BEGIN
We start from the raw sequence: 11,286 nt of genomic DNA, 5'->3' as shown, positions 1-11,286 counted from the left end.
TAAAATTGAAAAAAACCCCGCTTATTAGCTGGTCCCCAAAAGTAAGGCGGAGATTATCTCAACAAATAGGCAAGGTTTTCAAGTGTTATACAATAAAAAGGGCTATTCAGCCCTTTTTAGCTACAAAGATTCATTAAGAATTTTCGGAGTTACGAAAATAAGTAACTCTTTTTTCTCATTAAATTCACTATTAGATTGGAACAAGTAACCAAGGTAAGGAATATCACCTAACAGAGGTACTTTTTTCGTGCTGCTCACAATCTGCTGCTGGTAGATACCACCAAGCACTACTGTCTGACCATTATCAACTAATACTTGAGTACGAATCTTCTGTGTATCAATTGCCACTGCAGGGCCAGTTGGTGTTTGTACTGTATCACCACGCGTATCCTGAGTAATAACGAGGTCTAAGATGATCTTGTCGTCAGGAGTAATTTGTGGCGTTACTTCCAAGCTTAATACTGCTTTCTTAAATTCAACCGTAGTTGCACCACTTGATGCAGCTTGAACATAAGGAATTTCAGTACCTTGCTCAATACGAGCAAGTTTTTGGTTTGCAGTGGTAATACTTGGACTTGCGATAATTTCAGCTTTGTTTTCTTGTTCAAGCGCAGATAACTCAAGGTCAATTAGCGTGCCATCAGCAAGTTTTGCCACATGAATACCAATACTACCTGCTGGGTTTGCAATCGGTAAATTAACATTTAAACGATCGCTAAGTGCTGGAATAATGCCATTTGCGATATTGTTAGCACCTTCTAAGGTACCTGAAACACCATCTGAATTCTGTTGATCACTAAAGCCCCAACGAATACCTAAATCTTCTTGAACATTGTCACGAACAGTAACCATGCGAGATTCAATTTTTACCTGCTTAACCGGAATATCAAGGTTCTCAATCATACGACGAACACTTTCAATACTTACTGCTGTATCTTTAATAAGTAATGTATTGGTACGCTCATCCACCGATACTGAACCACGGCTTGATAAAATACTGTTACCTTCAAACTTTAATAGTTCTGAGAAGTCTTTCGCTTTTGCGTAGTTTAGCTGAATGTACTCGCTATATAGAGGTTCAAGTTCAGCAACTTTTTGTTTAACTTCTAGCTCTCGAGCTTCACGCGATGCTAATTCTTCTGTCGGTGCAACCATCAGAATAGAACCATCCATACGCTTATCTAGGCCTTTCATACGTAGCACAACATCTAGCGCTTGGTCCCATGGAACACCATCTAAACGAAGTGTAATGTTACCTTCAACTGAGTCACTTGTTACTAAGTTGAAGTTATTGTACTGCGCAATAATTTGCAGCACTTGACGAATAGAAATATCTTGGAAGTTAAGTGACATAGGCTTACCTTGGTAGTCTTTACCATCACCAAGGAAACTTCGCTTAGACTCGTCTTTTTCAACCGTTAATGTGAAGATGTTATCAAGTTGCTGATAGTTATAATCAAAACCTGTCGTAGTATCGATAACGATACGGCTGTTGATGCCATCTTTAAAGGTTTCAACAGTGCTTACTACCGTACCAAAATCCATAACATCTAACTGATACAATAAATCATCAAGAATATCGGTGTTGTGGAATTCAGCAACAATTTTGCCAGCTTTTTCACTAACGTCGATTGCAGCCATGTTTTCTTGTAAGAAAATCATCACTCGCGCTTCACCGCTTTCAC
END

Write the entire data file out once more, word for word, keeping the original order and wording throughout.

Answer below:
We start from the raw sequence: 11,286 nt of genomic DNA, 5'->3' as shown, positions 1-11,286 counted from the left end.
TAAAATTGAAAAAAACCCCGCTTATTAGCTGGTCCCCAAAAGTAAGGCGGAGATTATCTCAACAAATAGGCAAGGTTTTCAAGTGTTATACAATAAAAAGGGCTATTCAGCCCTTTTTAGCTACAAAGATTCATTAAGAATTTTCGGAGTTACGAAAATAAGTAACTCTTTTTTCTCATTAAATTCACTATTAGATTGGAACAAGTAACCAAGGTAAGGAATATCACCTAACAGAGGTACTTTTTTCGTGCTGCTCACAATCTGCTGCTGGTAGATACCACCAAGCACTACTGTCTGACCATTATCAACTAATACTTGAGTACGAATCTTCTGTGTATCAATTGCCACTGCAGGGCCAGTTGGTGTTTGTACTGTATCACCACGCGTATCCTGAGTAATAACGAGGTCTAAGATGATCTTGTCGTCAGGAGTAATTTGTGGCGTTACTTCCAAGCTTAATACTGCTTTCTTAAATTCAACCGTAGTTGCACCACTTGATGCAGCTTGAACATAAGGAATTTCAGTACCTTGCTCAATACGAGCAAGTTTTTGGTTTGCAGTGGTAATACTTGGACTTGCGATAATTTCAGCTTTGTTTTCTTGTTCAAGCGCAGATAACTCAAGGTCAATTAGCGTGCCATCAGCAAGTTTTGCCACATGAATACCAATACTACCTGCTGGGTTTGCAATCGGTAAATTAACATTTAAACGATCGCTAAGTGCTGGAATAATGCCATTTGCGATATTGTTAGCACCTTCTAAGGTACCTGAAACACCATCTGAATTCTGTTGATCACTAAAGCCCCAACGAATACCTAAATCTTCTTGAACATTGTCACGAACAGTAACCATGCGAGATTCAATTTTTACCTGCTTAACCGGAATATCAAGGTTCTCAATCATACGACGAACACTTTCAATACTTACTGCTGTATCTTTAATAAGTAATGTATTGGTACGCTCATCCACCGATACTGAACCACGGCTTGATAAAATACTGTTACCTTCAAACTTTAATAGTTCTGAGAAGTCTTTCGCTTTTGCGTAGTTTAGCTGAATGTACTCGCTATATAGAGGTTCAAGTTCAGCAACTTTTTGTTTAACTTCTAGCTCTCGAGCTTCACGCGATGCTAATTCTTCTGTCGGTGCAACCATCAGAATAGAACCATCCATACGCTTATCTAGGCCTTTCATACGTAGCACAACATCTAGCGCTTGGTCCCATGGAACACCATCTAAACGAAGTGTAATGTTACCTTCAACTGAGTCACTTGTTACTAAGTTGAAGTTATTGTACTGCGCAATAATTTGCAGCACTTGACGAATAGAAATATCTTGGAAGTTAAGTGACATAGGCTTACCTTGGTAGTCTTTACCATCACCAAGGAAACTTCGCTTAGACTCGTCTTTTTCAACCGTTAATGTGAAGATGTTATCAAGTTGCTGATAGTTATAATCAAAACCTGTCGTAGTATCGATAACGATACGGCTGTTGATGCCATCTTTAAAGGTTTCAACAGTGCTTACTACCGTACCAAAATCCATAACATCTAACTGATACAATAAATCATCAAGAATATCGGTGTTGTGGAATTCAGCAACAATTTTGCCAGCTTTTTCACTAACGTCGATTGCAGCCATGTTTTCTTGTAAGAAAATCATCACTCGCGCTTCACCGCTTTCAC